Hong Kong’s top court has denied bail to prominent Beijing critic Jimmy Lai, siding with prosecutors in a key test of the city’s draconian national security law.
The decision on Tuesday marked the first time Hong Kong’s Court of Final Appeal (CFA) ruled on a case relating to the security legislation, which Beijing imposed on the semi-autonomous city last year in a bid to quell dissent against its rule.
Lai, the owner of the pro-democracy tabloid Apple Daily, is one of more than 100 activists arrested under the law and the highest-profile figure to be remanded in custody while he awaits trial. The 73-year-old had been charged with “colluding with foreign forces” – one of the new security crimes – for allegedly calling for sanctions against Hong Kong and China.
Granting bail for non-violent crimes is a hallmark of Hong Kong’s common law-based legal system.
But Article 42 of the national security law says that “no bail shall be granted to a criminal suspect or defendant unless the judge has sufficient grounds for believing that the criminal suspect or defendant will not continue to commit acts endangering national security”.
On Tuesday, the CFA said a lower court that previously granted bail to Lai had applied an “erroneous line of reasoning” and “misconstrued” Article 42.
The decision was unanimous.
Lai was detained on December 3 and initially denied bail.
He was released for about a week after Hong Kong’s High Court reversed that decision and granted him bail of 10 million Hong Kong dollars ($1.3m) provided that he was confined to his home, gave no interviews and did not post on social media.
But he was put back behind bars after the prosecution sought to challenge the decision.
In Tuesday’s ruling, the five judge panel said the security law has created “such a specific exception to the general rule in favour of the grant of bail” and imported a “stringent threshold requirement for bail applications”.
They said the High Court did not undertake a “proper assessment” under the security law when it granted bail to Lai.
The media tycoon’s team could still make a “fresh application” for bail, the judges said, as Tuesday’s decision was of “a limited nature” – focusing on how the lower court arrived at its decision, rather than whether Lai should be bailed out or not.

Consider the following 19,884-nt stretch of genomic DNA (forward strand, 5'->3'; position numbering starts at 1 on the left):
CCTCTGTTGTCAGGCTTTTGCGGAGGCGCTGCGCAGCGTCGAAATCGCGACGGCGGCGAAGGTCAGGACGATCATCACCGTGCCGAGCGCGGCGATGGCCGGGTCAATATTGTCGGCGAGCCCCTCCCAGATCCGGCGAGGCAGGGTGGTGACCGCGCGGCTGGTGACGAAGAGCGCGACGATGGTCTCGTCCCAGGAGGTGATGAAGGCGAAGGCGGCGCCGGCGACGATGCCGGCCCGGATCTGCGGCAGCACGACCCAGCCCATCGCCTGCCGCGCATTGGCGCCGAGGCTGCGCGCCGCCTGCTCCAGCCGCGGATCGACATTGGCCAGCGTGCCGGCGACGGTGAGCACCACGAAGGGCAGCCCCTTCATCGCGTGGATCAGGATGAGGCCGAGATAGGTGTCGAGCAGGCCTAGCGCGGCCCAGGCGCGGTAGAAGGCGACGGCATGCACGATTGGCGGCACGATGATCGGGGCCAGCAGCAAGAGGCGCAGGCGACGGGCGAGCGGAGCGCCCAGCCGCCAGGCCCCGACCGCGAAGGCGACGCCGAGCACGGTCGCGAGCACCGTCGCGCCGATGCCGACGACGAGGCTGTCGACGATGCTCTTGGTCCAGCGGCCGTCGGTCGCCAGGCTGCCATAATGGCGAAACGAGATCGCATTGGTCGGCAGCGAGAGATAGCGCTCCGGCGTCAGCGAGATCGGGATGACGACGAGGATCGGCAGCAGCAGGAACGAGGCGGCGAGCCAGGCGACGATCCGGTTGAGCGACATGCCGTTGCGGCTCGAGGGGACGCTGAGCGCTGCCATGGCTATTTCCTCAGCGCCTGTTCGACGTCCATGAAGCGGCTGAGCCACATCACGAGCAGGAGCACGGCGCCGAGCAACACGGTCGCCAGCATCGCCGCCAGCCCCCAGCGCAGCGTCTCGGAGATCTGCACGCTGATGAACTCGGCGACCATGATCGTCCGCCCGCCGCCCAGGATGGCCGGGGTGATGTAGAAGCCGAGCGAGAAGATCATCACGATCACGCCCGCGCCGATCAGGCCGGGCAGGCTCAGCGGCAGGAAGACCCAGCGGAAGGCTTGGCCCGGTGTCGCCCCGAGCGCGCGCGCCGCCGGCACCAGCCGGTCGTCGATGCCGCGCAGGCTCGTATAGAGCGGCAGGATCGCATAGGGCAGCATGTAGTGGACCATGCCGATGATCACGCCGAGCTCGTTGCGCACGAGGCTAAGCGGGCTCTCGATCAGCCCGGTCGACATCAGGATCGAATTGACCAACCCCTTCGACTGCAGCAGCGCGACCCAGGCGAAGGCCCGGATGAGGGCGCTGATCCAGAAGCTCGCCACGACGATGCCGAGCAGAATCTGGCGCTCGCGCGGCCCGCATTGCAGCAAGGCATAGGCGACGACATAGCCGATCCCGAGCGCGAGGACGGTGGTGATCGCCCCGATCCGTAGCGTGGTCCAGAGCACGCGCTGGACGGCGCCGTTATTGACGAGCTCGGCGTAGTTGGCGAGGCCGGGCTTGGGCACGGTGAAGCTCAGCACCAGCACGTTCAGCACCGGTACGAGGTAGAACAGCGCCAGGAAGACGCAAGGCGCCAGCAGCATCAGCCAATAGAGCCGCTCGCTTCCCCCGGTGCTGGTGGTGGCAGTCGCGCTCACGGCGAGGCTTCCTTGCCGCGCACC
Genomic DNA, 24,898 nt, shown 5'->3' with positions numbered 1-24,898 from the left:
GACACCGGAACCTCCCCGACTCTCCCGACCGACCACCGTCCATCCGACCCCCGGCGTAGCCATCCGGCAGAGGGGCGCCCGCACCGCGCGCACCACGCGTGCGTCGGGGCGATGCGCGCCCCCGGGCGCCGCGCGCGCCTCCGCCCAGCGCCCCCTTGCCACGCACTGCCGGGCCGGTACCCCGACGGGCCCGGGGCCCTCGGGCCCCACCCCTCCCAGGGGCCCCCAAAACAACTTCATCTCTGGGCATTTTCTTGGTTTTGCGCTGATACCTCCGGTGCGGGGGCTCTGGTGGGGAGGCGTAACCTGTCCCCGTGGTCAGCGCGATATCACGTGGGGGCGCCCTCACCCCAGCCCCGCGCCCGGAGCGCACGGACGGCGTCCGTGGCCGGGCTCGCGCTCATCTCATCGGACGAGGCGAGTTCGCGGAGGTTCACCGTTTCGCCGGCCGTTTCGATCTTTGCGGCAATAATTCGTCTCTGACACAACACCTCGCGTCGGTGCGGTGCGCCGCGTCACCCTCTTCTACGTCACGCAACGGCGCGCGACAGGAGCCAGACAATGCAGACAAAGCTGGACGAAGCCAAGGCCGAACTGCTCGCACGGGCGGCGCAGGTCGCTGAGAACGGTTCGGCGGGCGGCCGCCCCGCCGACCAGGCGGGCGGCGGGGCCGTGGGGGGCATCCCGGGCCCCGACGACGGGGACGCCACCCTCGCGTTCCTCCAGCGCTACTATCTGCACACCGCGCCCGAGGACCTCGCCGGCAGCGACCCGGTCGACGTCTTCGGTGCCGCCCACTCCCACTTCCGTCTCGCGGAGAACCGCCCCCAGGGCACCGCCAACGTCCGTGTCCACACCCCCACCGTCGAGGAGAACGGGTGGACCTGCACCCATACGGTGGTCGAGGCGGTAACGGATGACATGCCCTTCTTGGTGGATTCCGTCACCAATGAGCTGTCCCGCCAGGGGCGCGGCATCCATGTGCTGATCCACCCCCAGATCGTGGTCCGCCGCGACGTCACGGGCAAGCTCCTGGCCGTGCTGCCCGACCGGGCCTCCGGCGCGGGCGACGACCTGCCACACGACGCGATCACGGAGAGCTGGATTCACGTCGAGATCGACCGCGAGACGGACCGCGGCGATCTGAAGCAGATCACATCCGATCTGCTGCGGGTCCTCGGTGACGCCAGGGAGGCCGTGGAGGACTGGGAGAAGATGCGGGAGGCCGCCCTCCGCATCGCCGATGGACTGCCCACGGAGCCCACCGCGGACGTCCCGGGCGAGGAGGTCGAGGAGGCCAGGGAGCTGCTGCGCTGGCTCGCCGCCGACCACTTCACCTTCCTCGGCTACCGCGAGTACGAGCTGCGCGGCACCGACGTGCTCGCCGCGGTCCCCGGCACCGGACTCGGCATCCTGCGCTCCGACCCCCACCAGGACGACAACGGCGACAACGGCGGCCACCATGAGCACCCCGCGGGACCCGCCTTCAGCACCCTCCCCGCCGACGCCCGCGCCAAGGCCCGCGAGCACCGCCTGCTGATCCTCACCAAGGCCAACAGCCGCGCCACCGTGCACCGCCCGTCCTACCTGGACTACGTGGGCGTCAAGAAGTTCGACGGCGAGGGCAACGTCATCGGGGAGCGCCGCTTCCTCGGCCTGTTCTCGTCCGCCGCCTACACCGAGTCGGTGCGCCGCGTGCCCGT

Interpreting the law
Legal analysts were closely watching the case for an indication of whether Hong Kong’s judiciary will serve – or even can serve – as any kind of constitutional brake against the security law.
The judiciary can only interpret laws, which are usually passed by Hong Kong’s semi-elected legislature. During challenges to new legislation, judges balance the wording of a law against common law traditions and core liberties such as freedom of speech and presumption of bail that are enshrined in Hong Kong’s mini-constitution and its Bill of Rights.
But the national security legislation was drafted directly by Beijing and looks set to trump any other legislation in the event of a dispute.
Antony Dapiran, a Hong Kong based lawyer and author, said Tuesday’s ruling demonstrated that the national security law “itself is not open to challenge on constitutional grounds”.
But the ruling showed “bail is possible” in national security cases. While section 42 of the law “creates a presumption against bail”, it is not a no-bail provision, he tweeted.
“It is now open to Lai to apply for bail again in light of this ruling: He would need to convince the court that bail conditions would prevent him from committing acts endangering national security,” Dapiran wrote.
In Hong Kong’s complex constitutional hierarchy, the ultimate arbiter of the laws is Beijing’s Standing Committee, which has shown an increased willingness in recent years to wade into legal arguments and make pronouncements.
China’s state-run media have already declared Lai guilty and made clear authorities expect Hong Kong’s judges to side with Beijing on national security.
Senior Chinese officials have recently backed calls to “reform” Hong Kong’s judiciary, something opponents fear signals support for a more mainland-style legal system that answers to the Communist Party and where convictions are all but guaranteed.
In a tweet, the state-run Global Times tabloid hailed Tuesday’s ruling against Lai, describing him as a “major secessionist”.
Lai was arrested in August when about 200 police officers raided the newsroom of his Apple Daily tabloid newspaper.
The tycoon has been a frequent visitor to Washington, DC, meeting officials, including former Secretary of State Mike Pompeo, to rally support for Hong Kong democracy, prompting Beijing to label him a “traitor”.
Lai stepped down last year as chairman of Next Digital, which publishes Apple Daily, a popular tabloid newspaper known for its feisty and critical coverage of China and Hong Kong.